Political Newsrooms: Misunderstood and Under Utilized

by / Newsroom Ink on 08/16/2016
Trump, Bernie Sanders and Hillary Clinton have inspired voters to go to the polls. Who will win will depend on their communications team.

Bernie Sanders, Hillary Clinton and Trump have inspired voters to go to the polls. Who will win will depend on their communications team. Campaign Photos

by Ed Lallo/Newsroom Ink

The election of 2016 has changed the political landscape once again. The rise of  “Trump”, “I’m with Her” and “The Bern” has changed not only American politics, but also campaign strategies. The American voter   wants change, real change. Voters want candidates that are honest, informed, open and transparent.

Social media has become an effective tool in the political spectrum, giving politicians a platform to instantaneously transmit information to a large audience of voters. The problem is that message hits only a committed voter base.

Publications such as Politico have used stories and Ideas from online newsrooms.

Publications such as Politico have used stories and ideas from online newsrooms.  Writers and editors both agree that they help their coverage.

Political advisors for too long have ignored innovative trends and tools that position candidates as responsive to voter needs. In recent campaigns Twitter, Emails and Facebook have used effectively to fuel a conversation, however all are extremely limited in forming a more substantial message.

As more and more political campaigns use integrated social marketing communications to connect with targeted audiences; what most lack are a centralized content engine that drives the conversation to a higher level – a dynamic online newsroom staffed by professional journalists.

A candidate’s open and transparent newsroom should not be a place about pushing the message from the top down, but instead letting the voices of others –voters, family, political experts and media – tell the story in a way that increases the credibility the campaign. This “brand journalism” style adds balance and influence and allows stories to be told from a perspective only the candidate can offer.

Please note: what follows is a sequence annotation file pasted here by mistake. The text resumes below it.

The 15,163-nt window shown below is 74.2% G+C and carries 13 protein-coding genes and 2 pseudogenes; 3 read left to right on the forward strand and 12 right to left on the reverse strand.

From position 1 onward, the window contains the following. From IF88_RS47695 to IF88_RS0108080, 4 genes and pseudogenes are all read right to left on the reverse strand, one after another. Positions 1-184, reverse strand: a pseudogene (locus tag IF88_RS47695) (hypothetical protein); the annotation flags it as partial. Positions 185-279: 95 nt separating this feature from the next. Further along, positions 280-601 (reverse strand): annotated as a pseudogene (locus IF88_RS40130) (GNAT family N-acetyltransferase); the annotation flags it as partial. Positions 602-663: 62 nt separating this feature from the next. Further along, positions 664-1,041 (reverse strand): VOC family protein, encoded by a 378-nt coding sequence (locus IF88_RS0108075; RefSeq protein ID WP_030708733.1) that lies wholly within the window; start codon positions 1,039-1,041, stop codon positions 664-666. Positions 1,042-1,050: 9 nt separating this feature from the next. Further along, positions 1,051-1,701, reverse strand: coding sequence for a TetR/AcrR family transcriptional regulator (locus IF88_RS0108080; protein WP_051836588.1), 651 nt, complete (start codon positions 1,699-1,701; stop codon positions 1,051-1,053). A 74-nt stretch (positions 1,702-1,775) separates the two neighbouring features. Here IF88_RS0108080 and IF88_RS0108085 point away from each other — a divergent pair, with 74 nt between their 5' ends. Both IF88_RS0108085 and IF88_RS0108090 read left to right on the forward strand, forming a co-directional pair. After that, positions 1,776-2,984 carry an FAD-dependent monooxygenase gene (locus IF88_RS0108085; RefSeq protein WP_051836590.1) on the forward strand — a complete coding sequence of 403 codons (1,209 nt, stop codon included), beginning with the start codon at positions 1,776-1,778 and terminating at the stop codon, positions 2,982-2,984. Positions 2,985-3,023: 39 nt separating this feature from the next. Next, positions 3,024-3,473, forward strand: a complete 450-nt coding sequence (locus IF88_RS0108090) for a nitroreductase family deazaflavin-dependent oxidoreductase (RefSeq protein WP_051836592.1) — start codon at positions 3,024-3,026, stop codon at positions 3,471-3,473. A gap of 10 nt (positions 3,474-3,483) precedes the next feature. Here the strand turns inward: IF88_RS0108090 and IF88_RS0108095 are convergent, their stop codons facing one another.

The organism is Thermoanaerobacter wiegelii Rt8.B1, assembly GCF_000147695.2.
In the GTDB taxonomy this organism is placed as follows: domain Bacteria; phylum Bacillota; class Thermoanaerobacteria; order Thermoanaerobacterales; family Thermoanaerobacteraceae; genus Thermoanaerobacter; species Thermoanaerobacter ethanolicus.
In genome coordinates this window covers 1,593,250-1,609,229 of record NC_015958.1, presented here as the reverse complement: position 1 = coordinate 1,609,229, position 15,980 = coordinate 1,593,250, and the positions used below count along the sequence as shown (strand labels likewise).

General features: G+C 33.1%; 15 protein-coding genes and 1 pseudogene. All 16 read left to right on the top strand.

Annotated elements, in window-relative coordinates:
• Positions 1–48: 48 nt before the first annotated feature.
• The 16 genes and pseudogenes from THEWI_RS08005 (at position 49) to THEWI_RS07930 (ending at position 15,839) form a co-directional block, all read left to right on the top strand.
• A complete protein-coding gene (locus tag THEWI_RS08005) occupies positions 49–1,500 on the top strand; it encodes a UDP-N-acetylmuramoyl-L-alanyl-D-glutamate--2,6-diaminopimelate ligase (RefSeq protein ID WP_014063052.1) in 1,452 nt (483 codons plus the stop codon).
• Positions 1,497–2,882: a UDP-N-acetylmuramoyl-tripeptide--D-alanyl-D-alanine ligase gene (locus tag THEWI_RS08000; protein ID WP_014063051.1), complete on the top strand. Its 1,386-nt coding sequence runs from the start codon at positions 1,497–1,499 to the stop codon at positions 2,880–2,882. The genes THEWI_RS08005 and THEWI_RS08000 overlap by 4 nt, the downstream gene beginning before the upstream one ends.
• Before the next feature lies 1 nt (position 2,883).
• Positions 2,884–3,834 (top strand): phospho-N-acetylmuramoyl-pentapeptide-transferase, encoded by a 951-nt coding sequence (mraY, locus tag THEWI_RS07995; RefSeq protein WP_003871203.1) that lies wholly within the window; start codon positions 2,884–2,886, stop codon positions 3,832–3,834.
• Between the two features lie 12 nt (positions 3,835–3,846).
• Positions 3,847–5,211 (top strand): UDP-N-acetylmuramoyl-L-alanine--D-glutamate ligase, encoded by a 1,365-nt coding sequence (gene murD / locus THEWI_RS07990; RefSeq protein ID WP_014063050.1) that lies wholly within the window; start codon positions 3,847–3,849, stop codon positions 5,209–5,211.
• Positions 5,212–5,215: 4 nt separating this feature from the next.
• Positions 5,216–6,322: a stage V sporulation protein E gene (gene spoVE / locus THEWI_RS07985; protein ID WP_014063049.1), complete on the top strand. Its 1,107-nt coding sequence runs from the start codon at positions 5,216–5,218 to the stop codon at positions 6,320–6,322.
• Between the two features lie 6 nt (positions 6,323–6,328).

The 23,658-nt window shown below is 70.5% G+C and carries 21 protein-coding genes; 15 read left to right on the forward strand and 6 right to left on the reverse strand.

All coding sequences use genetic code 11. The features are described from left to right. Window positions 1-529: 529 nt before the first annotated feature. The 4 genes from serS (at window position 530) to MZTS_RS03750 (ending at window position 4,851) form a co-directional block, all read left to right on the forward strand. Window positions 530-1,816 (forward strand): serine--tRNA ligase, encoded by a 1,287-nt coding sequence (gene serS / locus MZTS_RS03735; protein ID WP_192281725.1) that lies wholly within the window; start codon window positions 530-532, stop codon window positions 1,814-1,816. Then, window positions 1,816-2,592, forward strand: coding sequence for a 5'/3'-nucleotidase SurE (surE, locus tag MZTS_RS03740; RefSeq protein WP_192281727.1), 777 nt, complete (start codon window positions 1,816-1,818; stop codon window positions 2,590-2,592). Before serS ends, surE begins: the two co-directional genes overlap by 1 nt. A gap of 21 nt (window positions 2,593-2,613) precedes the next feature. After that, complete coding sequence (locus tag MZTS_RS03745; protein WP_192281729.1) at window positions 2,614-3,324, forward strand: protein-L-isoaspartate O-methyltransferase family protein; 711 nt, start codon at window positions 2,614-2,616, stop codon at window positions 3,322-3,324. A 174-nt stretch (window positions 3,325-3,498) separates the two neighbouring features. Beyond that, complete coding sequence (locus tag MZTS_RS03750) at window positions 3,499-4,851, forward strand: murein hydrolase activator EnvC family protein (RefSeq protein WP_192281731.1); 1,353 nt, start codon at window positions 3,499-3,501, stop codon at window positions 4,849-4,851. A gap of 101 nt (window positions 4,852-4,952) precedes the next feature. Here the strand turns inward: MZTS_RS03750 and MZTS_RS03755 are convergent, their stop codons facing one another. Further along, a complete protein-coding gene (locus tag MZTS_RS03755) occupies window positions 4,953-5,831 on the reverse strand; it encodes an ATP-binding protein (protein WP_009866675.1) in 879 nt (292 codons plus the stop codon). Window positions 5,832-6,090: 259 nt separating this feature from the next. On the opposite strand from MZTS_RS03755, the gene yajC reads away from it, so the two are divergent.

The newsroom becomes the platform to portray the candidate’s thought- leadership abilities; giving him a forum – not a sound byte – to respond quickly and thoughtfully to an opponent’s position or accusation.  It provides instant access for media to obtain credible information during the campaign; told by journalists, for journalists, and illustrated with storytelling photos and video.

Voting

The political online newsroom is not a tool for every campaign, only those that want to win. It could prove to be “the” instrumental factor in deciding a political race. Photo: Ed Lallo/Newsroom Ink

Advisors, and politicians alike, have to come to the realization that the online newsroom is the factory that runs the campaign’s content engine. The newsroom needs to become the place to address campaign issues, perform crisis management as well as integrate social media.

The newsroom not only aligns social media, but also the campaign’s traditional media – public relations, advertising and communications – to the candidate’s agenda. It is the one place that 24-hours a day voters, legislators, campaign staff and opponents; as well as local, national and international media; can obtain stories, photos and videos all told from your unique perspective.

The political online newsroom is not a tool for every campaign, only those that want to win. Properly staffed, it is a cost effective campaign tool that could prove to be “the” instrumental factor in deciding a political race.


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